Four and a half years ago, I became a parent. And almost two years ago, just as we were settling into the routine of one toddler, I became a parent of two. Life changed pretty substantially. The irony of parenthood is that it reveals all your areas for improvement, and simultaneously takes away 95% of the time you could use to work on those areas.
In some ways, parenting is the ultimate leadership position. There are small humans whose template for how to be a person in this world is you. “Do as I say, not what I do” just doesn’t work with highly perceptive young children, soaking everything up like a massive sponge. It’s a huge responsibility and an enormous privilege.
The great thing about kids is that they really test your emotional well-being at all times, so whether or not I’m taking care of myself is abundantly clear to me at home. When I’m not taking care of myself, I can’t believe I signed up for 18+ years of this. My daughter picks up on my internal state, and will ask me why I’m not happy. Or she starts to act up, letting out loud “UGHHHH” groans when I don’t do exactly as she demands. On the other hand, when I’m taking care of myself, I can find delight in the smallest interactions with my children.
Self-care does not come easily to me. I’m writing about it, but I’m not very good at it. That’s why the post is “The Importance of…” not “How to…” Writing this post and clarifying my own thoughts is part of my own struggle to find time for self-care. In sharing tips about self-care, I’m hoping that I will get better at it myself — sort of like when I tell people they should try meditation because the science shows it’s really good for you, but I haven’t established a meditation practice myself.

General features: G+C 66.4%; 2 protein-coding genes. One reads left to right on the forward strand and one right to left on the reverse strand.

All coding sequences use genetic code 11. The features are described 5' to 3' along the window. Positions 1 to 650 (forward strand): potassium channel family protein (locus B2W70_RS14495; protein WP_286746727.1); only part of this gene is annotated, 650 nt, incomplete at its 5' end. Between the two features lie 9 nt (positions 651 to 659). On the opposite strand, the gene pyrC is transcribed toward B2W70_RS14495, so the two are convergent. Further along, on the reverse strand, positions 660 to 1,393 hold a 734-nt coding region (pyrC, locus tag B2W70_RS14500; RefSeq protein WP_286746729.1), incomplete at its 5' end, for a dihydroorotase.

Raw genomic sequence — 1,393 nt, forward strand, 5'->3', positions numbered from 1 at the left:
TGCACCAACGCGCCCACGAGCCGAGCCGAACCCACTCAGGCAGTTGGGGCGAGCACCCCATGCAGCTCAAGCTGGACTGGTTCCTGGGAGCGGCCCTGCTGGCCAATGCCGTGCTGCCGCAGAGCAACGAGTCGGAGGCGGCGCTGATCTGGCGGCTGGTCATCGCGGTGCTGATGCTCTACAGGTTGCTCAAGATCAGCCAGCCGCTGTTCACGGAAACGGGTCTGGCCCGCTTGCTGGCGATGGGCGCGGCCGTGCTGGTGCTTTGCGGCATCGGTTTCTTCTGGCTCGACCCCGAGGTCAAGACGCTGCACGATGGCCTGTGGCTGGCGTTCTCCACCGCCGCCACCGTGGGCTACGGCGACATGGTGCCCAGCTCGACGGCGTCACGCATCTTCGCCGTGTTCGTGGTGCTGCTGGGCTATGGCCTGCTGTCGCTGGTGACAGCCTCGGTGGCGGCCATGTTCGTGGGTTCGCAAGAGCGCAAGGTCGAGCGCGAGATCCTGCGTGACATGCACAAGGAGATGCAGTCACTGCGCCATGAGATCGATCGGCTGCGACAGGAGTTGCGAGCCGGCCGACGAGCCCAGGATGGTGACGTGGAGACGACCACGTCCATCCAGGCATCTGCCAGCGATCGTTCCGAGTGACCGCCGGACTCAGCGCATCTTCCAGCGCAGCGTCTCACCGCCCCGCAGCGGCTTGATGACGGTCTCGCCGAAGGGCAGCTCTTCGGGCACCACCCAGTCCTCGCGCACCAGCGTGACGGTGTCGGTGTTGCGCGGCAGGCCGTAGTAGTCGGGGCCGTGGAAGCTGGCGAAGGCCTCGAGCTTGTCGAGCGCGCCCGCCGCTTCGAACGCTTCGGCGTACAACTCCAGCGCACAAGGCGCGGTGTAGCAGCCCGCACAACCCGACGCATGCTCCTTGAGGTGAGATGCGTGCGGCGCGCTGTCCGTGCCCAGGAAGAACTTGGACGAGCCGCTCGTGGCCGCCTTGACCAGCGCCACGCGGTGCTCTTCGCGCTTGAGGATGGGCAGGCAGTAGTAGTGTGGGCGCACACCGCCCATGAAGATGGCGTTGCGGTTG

Here are some of the common traps I find that I fall into.
Common self-care traps
Shouldn’t I be doing <something productive>?
I do this one all the time, including right now as I write this post. In fact, for the first time in a few weeks, I have a few hours of unscheduled time. And I’m using it to write about self-care. Other things I considered doing include but are not limited to: re-caulking our bathtub, reading a leadership book, full email audit, and clearing leaves off the roof.
I’m really good at this one too, and it looks like reading a few pages of my dry book on being a successful consultant. Or watching Netflix while folding laundry so I don’t feel guilty just watching Netflix. Or what I did a month ago when I had a day off, which was to check out a new local co-working space. Exciting!
Only use in case of emergency
When my youngest was 6 months old, I told my husband I desperately needed a break, and stayed overnight at a nearby Airbnb. I ate a burger and watched The Good Wife. All too often, self-care is reserved for catastrophic times — when burnout is imminent or has already occurred. As a parent, I feel guilty carving out that time for myself unless I’ve reached a breaking point. And we both work in the tech industry, which does not help — companies proudly advertise their 70–90 hour workweek, and success is often tied to long hours and busyness, despite abundant research that says otherwise.